"SJUOK?" is a campaign at  St. John's University focused on promoting positive mental health. This project started in the Fall of 2015 as part of a federal grant to universities for messaging around mental health. As part of the design team, my responsibilities included branding, type design, illustration, graphic design, layout, presentations, and more. 


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The research for this campaign was conducted by the Healthy Minds Study from 2014 to 2015. The study was very thorough and in the first section covered the basic numbers of the campus based on degrees, majors, demographics, etc. Following this were percentage breakdowns as to the number of students reporting depression, thoughts of suicide, positive mental health, and the impact of mental health on their studies.

The main takeaways for us on the design team were the amount of students that agreed with the stigma "Most people would think less of someone who has received mental health treatment," which was more than half, meanwhile the actual number that would think less was around 10%. Other important pieces of data were the number of students aware of on-campus counseling facilities as well as the number of students not taking their medicine, who need medicine to manage their mental health.




Based on the research results, and what we thought were the most important topics to address, we decided that the campaign must be approachable, friendly, and fun, while still being serious enough to discuss the matters at hand. For the identity we came up with multiple ideas that we then narrowed down to 6 names. The focus groups chose "SJUOK?" and expressed a preference for the one on the right (see image below). We thought that the round type seemed friendlier, but the sharper one seemed modern and more mature for a college audience. Liking certain aspects from each of these, I was tasked with redesigning the logo to address these issues.

The result can be seen below both by itself and in comparison. I left the general skeleton of the letters intact because they had this quirkiness to them that was quite inviting such as the narrow "U" the stance of the "S" and the overreaching top arm of the "K." I opted for rounded corners to suggest friendliness while keeping the maturity of the previous sketch, and lastly adjusted the weights so that there was a  clear separation between the "SJU" and the "OK?"

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For this campaign we don't have a set typographic palette. We use Montserrat as our primary typeface with all others acting in a supporting role. Having to provide some guidance for new workers on the team in our brand book, I chose to include a secondary sans and serif. Roboto pairs nicely with Montserrat because its narrow width contrasts Montserrat's wider forms, while also offering a more organic tone. For the serif recommendation I wanted either a slab-serif or something with very thick serif approaching a slab. In order to maintain the proper look and feel I felt that anything too far from a slab did not provide the right feel for the campaign we were working on. For a while I considered using Bitter by Huerta Tipográfica, but went with Aleo because it had a light weight on top of regular and bold, giving it the capability to operate alongside Monserrat and Roboto which span the weight spectrum all the way to thin or hairline.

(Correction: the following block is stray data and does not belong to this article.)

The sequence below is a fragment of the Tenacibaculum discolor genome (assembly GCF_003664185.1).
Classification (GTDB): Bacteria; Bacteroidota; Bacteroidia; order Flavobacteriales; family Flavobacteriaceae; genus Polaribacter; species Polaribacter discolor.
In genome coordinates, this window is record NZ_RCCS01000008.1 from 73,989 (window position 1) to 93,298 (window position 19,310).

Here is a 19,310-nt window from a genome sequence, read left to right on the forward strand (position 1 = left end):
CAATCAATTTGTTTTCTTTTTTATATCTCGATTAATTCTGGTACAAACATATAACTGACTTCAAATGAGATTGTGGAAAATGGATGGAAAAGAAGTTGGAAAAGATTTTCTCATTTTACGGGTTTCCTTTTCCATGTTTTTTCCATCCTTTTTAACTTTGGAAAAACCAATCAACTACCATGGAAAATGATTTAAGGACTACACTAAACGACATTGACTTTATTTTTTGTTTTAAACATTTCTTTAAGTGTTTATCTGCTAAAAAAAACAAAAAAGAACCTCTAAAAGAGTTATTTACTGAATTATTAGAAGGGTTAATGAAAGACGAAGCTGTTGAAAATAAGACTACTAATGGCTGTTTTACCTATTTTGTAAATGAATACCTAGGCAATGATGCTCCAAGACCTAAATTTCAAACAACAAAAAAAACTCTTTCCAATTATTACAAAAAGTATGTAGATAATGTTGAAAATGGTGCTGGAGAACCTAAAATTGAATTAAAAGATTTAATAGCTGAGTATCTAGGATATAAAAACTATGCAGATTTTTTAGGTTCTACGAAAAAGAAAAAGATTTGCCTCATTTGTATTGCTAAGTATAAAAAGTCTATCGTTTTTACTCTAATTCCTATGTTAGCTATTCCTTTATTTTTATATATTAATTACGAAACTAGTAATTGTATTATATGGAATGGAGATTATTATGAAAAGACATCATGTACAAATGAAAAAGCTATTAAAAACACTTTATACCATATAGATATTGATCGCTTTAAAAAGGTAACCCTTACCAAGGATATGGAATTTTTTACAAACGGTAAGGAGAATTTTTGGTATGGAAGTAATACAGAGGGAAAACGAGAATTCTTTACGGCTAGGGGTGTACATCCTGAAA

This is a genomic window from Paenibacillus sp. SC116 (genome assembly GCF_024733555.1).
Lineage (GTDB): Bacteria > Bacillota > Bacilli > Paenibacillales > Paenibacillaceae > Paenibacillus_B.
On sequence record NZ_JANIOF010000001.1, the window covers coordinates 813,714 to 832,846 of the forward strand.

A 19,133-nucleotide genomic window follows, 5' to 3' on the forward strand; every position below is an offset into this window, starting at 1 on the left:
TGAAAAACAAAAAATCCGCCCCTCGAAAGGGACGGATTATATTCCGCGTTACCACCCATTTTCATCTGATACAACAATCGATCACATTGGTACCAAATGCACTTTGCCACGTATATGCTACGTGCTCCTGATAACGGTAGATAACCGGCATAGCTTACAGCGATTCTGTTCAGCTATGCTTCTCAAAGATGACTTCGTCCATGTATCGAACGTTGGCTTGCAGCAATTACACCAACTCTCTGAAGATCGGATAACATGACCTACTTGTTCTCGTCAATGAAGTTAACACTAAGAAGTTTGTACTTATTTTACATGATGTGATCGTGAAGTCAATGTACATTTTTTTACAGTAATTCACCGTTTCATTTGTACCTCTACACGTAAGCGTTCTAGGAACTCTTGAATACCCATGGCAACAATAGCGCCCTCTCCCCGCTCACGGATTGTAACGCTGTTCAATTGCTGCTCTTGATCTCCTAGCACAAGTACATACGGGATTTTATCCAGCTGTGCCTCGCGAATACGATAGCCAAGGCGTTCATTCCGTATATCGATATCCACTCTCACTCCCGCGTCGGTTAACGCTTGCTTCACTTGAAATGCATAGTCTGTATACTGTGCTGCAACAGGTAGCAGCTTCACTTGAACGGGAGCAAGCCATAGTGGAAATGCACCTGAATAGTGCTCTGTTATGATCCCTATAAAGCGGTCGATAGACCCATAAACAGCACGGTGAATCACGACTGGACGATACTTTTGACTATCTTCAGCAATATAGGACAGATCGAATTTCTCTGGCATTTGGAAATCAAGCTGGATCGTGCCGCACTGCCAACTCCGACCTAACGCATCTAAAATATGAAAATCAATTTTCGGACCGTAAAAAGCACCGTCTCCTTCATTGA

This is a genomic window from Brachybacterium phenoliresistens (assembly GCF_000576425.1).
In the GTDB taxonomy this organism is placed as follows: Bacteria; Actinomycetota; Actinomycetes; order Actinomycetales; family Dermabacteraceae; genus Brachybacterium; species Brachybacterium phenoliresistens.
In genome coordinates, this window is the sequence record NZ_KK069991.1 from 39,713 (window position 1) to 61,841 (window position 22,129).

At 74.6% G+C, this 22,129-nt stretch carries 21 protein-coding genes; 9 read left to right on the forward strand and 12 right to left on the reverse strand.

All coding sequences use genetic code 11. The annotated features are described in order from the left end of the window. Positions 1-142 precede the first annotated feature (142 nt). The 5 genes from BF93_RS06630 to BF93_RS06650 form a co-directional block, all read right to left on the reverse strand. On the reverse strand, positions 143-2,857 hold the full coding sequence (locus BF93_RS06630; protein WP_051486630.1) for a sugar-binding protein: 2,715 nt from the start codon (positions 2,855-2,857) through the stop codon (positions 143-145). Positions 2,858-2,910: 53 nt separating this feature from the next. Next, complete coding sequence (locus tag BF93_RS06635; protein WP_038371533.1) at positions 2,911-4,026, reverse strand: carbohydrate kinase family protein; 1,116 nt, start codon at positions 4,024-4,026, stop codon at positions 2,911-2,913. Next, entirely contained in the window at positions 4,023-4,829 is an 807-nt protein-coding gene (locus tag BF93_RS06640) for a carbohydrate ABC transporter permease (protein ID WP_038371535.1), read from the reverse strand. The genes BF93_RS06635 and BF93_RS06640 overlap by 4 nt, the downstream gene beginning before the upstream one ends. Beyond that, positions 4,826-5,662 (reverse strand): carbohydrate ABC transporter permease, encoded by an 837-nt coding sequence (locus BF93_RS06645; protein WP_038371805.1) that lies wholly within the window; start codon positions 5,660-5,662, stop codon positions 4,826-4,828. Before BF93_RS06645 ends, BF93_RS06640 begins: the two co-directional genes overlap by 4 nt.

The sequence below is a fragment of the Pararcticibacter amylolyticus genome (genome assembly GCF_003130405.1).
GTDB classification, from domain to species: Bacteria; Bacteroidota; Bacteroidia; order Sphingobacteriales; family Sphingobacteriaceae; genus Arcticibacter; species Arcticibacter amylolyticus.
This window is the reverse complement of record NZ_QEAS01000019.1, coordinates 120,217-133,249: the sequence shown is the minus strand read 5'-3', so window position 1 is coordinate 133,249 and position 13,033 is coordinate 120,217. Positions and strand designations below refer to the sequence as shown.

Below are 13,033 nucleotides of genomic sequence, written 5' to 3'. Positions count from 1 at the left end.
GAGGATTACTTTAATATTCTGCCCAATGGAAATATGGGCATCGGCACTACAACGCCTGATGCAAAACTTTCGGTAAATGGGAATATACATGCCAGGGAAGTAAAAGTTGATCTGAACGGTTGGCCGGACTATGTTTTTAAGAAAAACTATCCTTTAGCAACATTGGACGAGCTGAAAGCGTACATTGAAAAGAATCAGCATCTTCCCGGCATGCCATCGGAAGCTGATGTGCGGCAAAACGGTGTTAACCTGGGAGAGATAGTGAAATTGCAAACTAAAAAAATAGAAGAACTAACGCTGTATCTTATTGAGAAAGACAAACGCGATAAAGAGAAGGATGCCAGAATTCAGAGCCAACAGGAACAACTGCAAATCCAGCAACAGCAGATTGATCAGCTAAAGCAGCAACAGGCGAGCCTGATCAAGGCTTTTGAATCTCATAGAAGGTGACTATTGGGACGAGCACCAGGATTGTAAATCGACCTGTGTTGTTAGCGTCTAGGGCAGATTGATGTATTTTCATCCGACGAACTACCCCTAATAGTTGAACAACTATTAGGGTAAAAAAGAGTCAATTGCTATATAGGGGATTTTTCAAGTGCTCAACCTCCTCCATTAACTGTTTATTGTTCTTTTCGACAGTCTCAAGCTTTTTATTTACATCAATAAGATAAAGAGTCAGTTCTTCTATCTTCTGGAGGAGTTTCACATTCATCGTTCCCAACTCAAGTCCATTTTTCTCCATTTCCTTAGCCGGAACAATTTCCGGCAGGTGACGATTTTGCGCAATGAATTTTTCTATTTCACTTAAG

A personal project of mine was turning the letters of the "SJUOK?" logo into a working font. The result can be seen below: 7 weights, no italics and alternates for "a" and "g." This is not necessarily meant to be used for the campaign but I think it could be useful in very specific situations if used sparingly, otherwise it would overshadow the logo.



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Our biggest decision was to use characters for a majority of the messaging. During brainstorming sessions, we anticipated situations we wanted to message around and considered the reactions to photos of other students versus illustrations of characters. We all felt that using photos makes it harder to relate to the emotion being expressed due to the lack of similarity between the viewer and the person in the photo. Using cute, colorful, and simple characters will move past appearances and allow each student to form a relationship with that emotion, making the materials more effective and more approachable.

For the first rollout of materials we show the characters with a diverse range of people to show that they correspond to how we are feeling. This was also done so that future materials were not completely restricted from using photos




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What's Next

This project is set to continue into Fall of 2019. The response so far has been overwhelmingly positive, with much admiration for the characters I designed. In my personal time I have been exploring the possibilities of using 3d in some of the messaging, offering even more capabilities to the campaign in terms of how we message and what we can depict with the characters, maybe in the form of toys or even  animated skits.